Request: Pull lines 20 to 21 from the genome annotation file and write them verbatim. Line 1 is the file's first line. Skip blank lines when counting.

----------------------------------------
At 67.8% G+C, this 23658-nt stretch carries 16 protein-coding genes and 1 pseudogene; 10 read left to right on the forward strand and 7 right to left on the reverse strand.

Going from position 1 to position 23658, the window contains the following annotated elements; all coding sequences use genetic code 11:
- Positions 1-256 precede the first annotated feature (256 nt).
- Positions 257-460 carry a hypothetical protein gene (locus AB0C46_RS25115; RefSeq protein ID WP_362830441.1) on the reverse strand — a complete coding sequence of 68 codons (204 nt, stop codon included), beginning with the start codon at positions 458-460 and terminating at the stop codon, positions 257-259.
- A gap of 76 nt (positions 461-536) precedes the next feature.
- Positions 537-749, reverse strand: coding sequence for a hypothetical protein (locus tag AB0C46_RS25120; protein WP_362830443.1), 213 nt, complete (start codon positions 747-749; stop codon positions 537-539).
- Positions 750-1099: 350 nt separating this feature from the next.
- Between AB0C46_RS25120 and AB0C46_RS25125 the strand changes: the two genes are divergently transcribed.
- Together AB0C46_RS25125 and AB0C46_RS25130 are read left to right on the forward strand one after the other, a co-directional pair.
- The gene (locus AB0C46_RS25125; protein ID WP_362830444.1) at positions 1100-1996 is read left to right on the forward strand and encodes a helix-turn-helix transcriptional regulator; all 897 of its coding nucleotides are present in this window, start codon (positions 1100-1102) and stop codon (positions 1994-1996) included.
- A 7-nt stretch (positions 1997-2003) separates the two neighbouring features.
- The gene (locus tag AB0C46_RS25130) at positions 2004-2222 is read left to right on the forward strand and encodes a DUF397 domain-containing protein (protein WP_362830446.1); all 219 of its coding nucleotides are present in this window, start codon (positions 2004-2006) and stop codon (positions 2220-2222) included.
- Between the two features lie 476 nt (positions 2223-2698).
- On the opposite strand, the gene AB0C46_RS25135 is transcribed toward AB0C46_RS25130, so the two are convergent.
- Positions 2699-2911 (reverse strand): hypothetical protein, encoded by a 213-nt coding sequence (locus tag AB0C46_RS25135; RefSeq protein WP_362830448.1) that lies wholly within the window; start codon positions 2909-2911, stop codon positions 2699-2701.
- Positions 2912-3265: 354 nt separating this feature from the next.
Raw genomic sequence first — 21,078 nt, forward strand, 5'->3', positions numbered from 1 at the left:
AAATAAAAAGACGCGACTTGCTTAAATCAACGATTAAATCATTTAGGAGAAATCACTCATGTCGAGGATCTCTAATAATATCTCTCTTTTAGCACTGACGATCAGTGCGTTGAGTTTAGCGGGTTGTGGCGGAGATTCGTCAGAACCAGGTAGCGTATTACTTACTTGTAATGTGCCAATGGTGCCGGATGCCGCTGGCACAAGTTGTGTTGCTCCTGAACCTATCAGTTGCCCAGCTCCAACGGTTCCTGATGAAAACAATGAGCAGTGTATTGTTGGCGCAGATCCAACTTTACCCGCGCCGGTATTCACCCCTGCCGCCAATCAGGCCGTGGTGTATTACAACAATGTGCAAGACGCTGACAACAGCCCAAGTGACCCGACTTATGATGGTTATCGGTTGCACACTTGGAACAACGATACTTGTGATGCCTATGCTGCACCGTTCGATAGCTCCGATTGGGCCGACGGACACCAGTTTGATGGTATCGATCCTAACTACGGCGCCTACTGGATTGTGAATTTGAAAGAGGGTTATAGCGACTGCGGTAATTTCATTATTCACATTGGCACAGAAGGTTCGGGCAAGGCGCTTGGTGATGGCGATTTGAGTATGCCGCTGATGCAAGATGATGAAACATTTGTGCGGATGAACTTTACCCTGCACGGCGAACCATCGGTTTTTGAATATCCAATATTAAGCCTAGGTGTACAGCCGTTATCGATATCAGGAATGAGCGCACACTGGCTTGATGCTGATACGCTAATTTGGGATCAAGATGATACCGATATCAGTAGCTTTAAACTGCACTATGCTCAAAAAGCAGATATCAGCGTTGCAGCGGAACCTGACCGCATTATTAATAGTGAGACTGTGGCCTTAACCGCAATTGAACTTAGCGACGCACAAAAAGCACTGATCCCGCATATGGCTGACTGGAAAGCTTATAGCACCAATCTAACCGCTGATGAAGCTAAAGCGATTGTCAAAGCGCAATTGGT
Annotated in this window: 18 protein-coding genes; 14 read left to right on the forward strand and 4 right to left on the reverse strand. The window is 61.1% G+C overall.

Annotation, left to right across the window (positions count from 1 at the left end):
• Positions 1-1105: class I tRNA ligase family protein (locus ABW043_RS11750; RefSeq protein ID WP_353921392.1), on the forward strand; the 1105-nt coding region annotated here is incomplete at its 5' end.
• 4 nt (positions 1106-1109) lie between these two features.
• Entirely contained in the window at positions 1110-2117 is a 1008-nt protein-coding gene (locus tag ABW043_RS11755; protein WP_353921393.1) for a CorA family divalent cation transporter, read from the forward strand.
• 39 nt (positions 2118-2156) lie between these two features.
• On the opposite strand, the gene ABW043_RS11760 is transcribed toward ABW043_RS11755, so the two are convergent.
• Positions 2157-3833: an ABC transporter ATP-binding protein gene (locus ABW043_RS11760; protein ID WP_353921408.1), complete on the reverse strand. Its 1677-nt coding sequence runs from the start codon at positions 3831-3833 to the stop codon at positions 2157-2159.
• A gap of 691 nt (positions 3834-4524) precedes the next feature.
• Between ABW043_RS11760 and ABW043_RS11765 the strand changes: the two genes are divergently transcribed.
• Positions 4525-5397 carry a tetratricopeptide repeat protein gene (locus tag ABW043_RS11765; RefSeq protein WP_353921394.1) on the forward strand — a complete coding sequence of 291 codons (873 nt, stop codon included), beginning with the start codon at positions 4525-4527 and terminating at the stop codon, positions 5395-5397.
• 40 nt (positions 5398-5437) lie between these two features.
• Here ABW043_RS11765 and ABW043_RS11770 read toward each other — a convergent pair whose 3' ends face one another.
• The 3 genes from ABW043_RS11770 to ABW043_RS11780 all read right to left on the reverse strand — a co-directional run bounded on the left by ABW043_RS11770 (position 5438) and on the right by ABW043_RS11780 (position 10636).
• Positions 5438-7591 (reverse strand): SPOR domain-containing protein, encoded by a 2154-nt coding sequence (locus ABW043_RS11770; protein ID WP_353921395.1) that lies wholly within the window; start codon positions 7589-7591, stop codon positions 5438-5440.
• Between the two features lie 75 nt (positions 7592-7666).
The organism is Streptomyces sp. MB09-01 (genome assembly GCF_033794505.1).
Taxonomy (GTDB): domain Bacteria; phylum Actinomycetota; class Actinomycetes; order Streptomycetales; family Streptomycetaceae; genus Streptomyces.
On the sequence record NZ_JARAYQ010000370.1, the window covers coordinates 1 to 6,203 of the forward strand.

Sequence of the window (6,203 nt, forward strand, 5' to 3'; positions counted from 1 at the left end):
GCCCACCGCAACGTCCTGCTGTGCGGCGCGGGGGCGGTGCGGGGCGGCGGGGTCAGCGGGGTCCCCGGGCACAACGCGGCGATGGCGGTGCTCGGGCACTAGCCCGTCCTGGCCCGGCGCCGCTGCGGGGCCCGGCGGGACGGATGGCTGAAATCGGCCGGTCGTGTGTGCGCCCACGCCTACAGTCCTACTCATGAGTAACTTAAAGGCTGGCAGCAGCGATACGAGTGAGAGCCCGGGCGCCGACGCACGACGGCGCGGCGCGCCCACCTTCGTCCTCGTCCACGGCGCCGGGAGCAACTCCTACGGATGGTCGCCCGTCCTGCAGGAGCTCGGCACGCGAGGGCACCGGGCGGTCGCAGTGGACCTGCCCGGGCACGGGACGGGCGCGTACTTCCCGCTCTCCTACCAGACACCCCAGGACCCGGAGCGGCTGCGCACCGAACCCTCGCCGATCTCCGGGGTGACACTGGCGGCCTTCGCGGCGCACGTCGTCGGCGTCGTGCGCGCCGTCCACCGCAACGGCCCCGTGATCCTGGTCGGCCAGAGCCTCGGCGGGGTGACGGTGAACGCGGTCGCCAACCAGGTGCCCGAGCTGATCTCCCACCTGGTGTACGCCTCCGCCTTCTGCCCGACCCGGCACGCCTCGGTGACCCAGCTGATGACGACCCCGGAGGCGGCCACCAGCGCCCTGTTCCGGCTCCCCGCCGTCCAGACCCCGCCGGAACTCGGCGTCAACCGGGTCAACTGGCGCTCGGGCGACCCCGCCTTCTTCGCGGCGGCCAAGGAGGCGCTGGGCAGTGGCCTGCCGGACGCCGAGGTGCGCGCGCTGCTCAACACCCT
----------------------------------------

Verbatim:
Annotation, left to right across the window (positions count from 1 at the left end):
• Positions 1-1105: class I tRNA ligase family protein (locus ABW043_RS11750; RefSeq protein ID WP_353921392.1), on the forward strand; the 1105-nt coding region annotated here is incomplete at its 5' end.